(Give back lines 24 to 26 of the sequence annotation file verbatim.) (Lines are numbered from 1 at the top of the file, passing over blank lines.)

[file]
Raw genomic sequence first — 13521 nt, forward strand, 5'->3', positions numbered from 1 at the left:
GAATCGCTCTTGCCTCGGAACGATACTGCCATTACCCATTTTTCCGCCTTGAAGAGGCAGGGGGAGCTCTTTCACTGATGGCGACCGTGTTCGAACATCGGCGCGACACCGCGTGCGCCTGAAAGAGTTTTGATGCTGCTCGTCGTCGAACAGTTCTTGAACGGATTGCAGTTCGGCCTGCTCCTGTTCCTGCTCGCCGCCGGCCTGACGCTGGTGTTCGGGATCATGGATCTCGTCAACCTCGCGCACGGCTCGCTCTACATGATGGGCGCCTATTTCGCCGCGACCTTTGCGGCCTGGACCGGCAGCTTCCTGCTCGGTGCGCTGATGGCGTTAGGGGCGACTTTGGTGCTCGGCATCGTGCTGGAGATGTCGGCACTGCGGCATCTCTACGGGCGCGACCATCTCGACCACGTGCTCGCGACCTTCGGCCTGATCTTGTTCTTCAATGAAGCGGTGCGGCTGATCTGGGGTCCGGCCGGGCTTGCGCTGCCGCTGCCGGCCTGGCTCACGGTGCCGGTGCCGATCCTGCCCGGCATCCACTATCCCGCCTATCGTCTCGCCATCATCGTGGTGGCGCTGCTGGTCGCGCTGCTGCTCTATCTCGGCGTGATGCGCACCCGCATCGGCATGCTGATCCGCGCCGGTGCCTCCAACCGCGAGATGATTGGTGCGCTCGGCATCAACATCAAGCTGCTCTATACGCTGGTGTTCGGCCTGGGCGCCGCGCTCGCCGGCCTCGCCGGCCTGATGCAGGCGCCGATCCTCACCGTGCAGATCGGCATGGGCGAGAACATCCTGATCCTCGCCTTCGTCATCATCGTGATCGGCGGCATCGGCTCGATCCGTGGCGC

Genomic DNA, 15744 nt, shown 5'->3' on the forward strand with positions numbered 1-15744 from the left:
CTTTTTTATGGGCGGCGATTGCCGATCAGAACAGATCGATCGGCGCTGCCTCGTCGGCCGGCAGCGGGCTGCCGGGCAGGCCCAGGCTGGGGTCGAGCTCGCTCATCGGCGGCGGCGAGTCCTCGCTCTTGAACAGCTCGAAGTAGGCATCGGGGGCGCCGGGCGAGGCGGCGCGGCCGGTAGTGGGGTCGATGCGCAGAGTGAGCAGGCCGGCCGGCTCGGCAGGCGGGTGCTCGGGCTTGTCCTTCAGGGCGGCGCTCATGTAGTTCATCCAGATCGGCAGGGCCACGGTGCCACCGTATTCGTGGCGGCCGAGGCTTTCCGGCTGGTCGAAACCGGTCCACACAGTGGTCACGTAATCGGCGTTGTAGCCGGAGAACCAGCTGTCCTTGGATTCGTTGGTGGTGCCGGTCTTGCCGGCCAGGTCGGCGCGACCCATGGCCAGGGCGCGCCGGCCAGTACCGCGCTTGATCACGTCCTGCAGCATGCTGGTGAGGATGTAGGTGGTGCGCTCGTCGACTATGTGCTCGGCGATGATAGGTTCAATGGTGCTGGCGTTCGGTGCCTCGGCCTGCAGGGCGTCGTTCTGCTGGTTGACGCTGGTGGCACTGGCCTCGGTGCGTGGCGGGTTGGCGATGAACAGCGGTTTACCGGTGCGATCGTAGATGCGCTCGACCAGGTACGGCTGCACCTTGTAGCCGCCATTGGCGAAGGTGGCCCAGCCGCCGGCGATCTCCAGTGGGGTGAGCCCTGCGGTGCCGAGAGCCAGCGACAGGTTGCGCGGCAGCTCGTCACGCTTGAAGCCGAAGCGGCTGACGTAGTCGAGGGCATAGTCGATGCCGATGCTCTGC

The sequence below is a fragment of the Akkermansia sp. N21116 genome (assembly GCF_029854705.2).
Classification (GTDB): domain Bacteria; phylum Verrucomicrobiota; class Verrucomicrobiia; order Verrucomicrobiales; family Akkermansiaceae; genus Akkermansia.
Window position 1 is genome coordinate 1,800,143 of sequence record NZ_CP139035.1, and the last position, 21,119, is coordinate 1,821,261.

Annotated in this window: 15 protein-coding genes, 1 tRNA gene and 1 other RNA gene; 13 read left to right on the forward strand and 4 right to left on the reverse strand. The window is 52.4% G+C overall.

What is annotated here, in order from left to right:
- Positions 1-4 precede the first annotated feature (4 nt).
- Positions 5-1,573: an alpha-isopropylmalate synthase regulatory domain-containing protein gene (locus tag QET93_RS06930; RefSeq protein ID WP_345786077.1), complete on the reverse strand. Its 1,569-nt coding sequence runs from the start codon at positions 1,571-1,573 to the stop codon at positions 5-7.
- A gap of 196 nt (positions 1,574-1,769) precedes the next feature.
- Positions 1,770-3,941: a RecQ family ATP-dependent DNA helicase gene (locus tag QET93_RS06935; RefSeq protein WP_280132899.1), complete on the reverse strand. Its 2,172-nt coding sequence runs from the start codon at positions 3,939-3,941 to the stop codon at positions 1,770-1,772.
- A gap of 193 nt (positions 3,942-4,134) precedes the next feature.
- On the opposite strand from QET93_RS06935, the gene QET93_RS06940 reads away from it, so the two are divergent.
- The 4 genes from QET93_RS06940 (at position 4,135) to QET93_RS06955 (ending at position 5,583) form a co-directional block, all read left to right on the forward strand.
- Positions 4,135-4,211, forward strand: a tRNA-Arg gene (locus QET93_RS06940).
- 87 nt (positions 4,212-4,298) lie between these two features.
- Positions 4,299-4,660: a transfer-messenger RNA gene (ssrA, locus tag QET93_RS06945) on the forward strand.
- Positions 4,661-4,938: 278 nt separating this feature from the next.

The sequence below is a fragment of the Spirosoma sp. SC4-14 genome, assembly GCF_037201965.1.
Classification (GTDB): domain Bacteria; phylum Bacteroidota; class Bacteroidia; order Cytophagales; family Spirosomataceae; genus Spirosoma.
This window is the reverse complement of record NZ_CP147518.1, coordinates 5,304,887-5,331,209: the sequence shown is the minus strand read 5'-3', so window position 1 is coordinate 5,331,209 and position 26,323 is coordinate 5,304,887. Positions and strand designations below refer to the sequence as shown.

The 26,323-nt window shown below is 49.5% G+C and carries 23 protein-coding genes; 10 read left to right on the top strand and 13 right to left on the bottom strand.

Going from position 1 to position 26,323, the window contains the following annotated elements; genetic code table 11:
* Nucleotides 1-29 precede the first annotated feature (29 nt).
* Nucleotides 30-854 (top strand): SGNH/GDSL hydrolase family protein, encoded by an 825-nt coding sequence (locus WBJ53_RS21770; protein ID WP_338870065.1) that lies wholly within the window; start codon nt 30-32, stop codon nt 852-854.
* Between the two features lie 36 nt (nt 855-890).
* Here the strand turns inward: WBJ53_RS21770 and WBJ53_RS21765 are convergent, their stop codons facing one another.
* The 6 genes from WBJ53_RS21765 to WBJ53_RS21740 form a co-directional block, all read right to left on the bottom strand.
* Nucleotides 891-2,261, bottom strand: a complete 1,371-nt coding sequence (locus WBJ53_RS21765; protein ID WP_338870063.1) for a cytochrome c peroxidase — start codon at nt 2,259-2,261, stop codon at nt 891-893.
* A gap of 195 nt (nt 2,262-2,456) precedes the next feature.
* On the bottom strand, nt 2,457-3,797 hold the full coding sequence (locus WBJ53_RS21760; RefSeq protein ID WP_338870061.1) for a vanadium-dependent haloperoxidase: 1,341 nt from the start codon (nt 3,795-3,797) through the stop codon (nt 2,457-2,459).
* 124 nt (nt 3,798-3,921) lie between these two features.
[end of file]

The 26,323-nt window shown below is 49.5% G+C and carries 23 protein-coding genes; 10 read left to right on the top strand and 13 right to left on the bottom strand.

Going from position 1 to position 26,323, the window contains the following annotated elements; genetic code table 11:
* Nucleotides 1-29 precede the first annotated feature (29 nt).